Overview of High Blood Pressure

Blood pressure is the force of blood in the arteries. When the heart beats, blood propels in the arteries with force. This is called systolic blood pressure. When the heart relaxes after each beat, the force of the blood flow drops (called diastolic blood pressure). Hypertension, or high blood pressure, is the chronic state of elevated pressure in the arteries. A person with systolic and/or diastolic blood pressures consistently above the normal range (120/80 mm Hg) is said to have hypertension.

According to the Centers for Disease Control and Prevention (CDC), one-third of adults in the United States—about 67 million people—have hypertension. High blood pressure is a major risk factor for heart disease, congestive heart failure, stroke, impaired vision, and kidney disease. Generally, the higher the blood pressure, the greater the risk. Untreated hypertension affects all organ systems and can shorten one's life expectancy by 10 to 20 years.

The National Heart, Lung, and Blood Institutes classifies blood pressure as normal, prehypertension, hypertension stage 1, and hypertension stage 2.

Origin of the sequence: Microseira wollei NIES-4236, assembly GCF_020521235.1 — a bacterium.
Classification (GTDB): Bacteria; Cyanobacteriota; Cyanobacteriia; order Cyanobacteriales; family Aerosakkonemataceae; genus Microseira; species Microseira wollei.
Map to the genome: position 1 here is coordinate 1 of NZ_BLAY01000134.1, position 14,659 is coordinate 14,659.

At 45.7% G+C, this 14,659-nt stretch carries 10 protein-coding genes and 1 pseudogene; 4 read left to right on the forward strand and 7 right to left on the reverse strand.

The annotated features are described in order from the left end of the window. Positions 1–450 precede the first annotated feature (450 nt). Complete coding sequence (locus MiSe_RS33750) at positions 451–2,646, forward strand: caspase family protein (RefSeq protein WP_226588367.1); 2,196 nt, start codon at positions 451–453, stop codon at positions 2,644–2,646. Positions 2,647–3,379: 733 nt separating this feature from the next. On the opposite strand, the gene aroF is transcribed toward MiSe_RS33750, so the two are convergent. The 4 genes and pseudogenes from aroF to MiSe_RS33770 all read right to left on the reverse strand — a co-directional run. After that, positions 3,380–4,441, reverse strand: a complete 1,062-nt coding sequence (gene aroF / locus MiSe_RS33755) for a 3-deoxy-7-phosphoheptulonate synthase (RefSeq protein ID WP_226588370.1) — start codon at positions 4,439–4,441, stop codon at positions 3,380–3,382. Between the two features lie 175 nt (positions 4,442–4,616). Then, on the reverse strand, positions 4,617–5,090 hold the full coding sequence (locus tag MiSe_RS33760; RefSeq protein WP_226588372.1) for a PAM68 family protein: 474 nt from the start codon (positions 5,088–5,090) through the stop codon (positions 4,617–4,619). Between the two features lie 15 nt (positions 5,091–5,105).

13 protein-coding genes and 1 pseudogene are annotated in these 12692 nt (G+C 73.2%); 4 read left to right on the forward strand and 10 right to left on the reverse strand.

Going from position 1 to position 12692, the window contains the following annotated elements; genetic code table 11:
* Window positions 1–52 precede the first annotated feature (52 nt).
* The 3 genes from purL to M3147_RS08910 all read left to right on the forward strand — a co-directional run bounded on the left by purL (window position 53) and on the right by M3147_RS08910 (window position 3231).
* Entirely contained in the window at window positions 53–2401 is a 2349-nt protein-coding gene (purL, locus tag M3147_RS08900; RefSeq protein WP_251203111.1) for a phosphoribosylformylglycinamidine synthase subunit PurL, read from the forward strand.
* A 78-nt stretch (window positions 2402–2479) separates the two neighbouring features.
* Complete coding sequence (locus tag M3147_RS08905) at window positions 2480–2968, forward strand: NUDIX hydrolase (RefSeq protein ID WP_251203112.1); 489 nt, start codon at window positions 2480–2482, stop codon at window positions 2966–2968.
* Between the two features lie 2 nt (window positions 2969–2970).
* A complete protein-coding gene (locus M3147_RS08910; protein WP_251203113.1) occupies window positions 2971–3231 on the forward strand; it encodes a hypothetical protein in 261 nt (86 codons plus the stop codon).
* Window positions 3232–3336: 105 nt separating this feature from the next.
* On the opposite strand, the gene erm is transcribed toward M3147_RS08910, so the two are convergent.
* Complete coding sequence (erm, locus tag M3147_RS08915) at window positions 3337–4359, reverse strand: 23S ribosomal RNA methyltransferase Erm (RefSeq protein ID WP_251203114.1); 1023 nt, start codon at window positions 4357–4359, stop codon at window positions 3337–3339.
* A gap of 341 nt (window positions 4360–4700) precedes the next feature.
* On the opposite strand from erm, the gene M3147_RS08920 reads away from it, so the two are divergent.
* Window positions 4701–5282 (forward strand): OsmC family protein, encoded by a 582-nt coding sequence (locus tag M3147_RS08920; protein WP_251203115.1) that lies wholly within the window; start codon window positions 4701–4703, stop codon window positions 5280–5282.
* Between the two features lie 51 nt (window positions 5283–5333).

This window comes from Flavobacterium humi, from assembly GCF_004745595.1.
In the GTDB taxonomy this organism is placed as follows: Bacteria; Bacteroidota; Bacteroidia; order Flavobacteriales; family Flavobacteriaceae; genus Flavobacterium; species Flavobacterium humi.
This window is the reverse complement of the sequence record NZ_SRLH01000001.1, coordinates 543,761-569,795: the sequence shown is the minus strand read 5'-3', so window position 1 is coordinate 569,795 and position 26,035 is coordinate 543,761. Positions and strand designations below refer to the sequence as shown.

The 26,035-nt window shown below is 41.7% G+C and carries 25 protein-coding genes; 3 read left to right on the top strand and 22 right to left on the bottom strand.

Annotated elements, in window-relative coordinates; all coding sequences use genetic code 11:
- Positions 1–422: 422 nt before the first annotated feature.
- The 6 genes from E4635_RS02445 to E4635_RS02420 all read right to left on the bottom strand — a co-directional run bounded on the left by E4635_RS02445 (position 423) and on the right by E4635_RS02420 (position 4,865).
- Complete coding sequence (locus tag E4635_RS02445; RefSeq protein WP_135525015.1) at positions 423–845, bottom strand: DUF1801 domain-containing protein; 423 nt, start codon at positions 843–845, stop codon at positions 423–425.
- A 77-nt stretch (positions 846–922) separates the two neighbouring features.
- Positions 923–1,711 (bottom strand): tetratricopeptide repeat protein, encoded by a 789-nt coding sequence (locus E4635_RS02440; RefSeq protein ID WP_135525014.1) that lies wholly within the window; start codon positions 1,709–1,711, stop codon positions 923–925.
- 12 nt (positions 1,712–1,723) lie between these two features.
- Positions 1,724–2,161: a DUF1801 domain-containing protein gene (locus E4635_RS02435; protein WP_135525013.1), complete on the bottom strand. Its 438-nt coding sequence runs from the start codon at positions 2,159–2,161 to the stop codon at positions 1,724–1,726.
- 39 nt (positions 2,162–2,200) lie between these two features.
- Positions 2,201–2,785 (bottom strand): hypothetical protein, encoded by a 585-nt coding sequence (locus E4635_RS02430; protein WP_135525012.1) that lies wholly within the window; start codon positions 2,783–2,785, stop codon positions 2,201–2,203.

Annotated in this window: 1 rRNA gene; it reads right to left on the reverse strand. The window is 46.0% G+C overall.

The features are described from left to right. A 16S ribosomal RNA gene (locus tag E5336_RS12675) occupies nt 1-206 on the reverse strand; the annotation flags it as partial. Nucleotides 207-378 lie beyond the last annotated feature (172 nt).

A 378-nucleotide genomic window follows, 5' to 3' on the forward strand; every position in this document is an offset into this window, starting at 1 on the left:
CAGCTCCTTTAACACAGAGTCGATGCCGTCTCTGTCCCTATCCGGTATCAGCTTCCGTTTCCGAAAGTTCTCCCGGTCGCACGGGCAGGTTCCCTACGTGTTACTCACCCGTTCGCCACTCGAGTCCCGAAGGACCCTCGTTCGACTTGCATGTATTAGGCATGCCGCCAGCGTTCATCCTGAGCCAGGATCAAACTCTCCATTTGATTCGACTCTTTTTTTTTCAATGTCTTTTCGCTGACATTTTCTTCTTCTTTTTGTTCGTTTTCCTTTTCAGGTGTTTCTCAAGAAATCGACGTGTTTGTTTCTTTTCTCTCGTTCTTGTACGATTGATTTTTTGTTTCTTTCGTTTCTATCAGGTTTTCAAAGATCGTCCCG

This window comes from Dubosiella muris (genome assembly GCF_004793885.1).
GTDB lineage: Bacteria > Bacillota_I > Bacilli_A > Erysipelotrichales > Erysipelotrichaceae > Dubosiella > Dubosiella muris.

Blood pressure readings are expressed as two numbers, such as 140/90 mm Hg. The top number, 140, refers to systolic blood pressure and 90 refers to diastolic blood pressure. Both of these numbers are important.

A study published in Neurology in March 2014 showed that slightly higher than normal blood pressure—even BP classified as prehypertension—can increase stroke risk. More research is needed, but a clinical study involving more than 760,000 people found that people with prehypertension are 66 percent more likely to suffer a stroke than those with normal blood pressure (Low-end prehypertension resulted in a 44 percent increase in risk and people with high-end prehypertensive BP were 95 percent more likely to have a stroke.)

Although medical treatment is not recommended for prehypertension, this research indicates that lifestyle measures to reduce blood pressure—lower-salt diet, weight loss, regular exercise—are important to reduce stroke risk in people with blood pressure that is higher than 120/80. Talk to your health care provider about steps you can take to maintain healthy blood pressure.

Updated by Remedy Health Media

Publication Review By: Jagdish Patel, M.D., F.A.C.C.

Published: 01 Jul 2000

Last Modified: 13 Mar 2014